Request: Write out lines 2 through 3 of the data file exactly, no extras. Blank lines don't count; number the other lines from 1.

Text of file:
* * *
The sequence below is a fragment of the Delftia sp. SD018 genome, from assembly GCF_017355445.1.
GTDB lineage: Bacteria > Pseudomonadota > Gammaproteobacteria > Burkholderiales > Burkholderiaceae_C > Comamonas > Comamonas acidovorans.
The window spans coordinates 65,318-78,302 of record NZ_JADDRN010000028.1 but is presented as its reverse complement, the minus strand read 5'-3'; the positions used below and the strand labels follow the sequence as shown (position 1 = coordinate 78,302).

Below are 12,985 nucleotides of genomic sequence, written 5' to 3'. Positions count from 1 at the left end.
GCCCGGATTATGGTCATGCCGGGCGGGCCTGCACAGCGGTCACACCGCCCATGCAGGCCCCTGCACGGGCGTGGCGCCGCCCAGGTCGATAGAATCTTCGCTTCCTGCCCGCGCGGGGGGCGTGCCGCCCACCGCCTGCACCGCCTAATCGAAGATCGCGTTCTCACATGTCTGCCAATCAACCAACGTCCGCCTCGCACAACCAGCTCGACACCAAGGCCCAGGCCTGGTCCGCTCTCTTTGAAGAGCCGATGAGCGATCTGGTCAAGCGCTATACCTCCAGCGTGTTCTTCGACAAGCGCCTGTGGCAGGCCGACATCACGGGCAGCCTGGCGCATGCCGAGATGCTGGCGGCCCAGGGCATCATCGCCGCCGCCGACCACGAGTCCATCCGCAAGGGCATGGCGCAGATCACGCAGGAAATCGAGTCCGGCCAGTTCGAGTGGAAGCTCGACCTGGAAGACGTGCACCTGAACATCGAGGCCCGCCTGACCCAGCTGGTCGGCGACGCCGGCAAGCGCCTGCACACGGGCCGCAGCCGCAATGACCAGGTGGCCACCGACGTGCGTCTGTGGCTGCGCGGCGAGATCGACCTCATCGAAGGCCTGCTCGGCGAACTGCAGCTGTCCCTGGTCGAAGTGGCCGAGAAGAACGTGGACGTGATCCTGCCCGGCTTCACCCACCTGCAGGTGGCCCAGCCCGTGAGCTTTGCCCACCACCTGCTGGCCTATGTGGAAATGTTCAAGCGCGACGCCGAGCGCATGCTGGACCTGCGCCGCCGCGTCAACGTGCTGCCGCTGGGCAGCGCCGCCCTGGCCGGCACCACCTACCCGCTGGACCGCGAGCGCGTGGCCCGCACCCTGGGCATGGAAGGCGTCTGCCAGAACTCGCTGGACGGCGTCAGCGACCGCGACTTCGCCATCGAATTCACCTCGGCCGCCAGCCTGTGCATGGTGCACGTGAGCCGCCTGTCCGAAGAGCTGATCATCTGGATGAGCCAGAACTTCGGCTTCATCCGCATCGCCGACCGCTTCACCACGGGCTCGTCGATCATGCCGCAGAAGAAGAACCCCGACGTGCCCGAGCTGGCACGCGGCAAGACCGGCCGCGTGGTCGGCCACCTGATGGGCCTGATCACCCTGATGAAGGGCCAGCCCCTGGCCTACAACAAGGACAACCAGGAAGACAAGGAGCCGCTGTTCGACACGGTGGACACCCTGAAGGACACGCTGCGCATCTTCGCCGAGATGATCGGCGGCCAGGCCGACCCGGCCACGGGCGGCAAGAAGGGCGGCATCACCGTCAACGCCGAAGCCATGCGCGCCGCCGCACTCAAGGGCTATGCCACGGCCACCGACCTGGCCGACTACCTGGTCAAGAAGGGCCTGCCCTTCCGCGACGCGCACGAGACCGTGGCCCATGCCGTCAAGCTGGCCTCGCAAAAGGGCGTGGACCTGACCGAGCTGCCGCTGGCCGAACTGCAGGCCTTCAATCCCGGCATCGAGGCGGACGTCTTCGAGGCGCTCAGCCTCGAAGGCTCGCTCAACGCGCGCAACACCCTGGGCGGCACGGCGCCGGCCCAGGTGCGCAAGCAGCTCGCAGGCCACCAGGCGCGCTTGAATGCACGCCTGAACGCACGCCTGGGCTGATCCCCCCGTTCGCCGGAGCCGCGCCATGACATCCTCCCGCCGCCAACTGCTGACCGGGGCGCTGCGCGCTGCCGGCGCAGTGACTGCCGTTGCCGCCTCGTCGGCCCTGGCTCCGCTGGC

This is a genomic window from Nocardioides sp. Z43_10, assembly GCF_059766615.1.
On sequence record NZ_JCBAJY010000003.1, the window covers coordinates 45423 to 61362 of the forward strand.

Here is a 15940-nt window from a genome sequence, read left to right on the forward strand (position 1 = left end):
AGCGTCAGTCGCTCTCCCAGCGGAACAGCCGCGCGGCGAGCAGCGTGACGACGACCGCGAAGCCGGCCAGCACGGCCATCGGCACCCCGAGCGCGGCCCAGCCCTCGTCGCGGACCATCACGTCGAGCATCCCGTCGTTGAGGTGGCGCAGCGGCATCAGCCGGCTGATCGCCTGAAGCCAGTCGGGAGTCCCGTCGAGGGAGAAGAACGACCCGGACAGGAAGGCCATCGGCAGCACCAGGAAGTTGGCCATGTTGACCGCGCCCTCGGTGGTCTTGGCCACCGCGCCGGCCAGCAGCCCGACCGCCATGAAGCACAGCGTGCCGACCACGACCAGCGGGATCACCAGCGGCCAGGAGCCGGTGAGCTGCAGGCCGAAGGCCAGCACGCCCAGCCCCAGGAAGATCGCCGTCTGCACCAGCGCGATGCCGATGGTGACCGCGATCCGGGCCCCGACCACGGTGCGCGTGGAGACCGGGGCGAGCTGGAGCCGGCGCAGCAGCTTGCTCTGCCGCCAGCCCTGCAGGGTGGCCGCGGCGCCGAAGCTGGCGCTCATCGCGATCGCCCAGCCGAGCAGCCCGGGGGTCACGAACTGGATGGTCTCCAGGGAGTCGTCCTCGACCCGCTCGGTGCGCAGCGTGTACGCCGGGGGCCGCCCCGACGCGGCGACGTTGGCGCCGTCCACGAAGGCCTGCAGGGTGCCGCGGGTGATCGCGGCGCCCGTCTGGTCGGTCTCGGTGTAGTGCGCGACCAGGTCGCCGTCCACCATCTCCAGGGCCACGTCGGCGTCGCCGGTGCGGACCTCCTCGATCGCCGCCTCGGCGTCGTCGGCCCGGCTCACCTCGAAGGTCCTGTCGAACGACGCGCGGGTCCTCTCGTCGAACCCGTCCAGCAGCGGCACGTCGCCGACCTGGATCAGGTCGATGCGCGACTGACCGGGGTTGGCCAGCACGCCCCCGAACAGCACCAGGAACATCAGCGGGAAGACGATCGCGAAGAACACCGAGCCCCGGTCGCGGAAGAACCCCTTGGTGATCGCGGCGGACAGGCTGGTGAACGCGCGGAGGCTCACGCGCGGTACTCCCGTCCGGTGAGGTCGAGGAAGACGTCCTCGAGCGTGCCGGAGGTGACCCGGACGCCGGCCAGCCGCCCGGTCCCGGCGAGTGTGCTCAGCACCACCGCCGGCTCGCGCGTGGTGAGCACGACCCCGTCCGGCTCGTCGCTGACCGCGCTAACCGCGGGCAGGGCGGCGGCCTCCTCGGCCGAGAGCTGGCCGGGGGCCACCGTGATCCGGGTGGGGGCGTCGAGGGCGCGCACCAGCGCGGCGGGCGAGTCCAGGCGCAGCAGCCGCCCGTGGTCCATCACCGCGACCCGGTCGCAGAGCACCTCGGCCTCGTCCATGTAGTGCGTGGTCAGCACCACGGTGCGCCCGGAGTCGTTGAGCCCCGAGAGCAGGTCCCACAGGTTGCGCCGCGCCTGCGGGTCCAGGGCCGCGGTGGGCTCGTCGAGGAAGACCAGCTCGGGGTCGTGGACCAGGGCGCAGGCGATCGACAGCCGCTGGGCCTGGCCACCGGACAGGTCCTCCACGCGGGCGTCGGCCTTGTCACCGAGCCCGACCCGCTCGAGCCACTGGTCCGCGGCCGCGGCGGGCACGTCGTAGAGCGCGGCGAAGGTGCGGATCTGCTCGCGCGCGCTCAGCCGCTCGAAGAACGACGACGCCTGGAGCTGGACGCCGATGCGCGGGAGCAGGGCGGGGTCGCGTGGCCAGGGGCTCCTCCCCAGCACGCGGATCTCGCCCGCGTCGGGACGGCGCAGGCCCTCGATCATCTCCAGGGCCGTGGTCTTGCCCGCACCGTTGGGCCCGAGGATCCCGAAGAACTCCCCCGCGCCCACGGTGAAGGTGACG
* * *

GTDB lineage: Bacteria > Pseudomonadota > Gammaproteobacteria > Burkholderiales > Burkholderiaceae_C > Comamonas > Comamonas acidovorans.
The window spans coordinates 65,318-78,302 of record NZ_JADDRN010000028.1 but is presented as its reverse complement, the minus strand read 5'-3'; the positions used below and the strand labels follow the sequence as shown (position 1 = coordinate 78,302).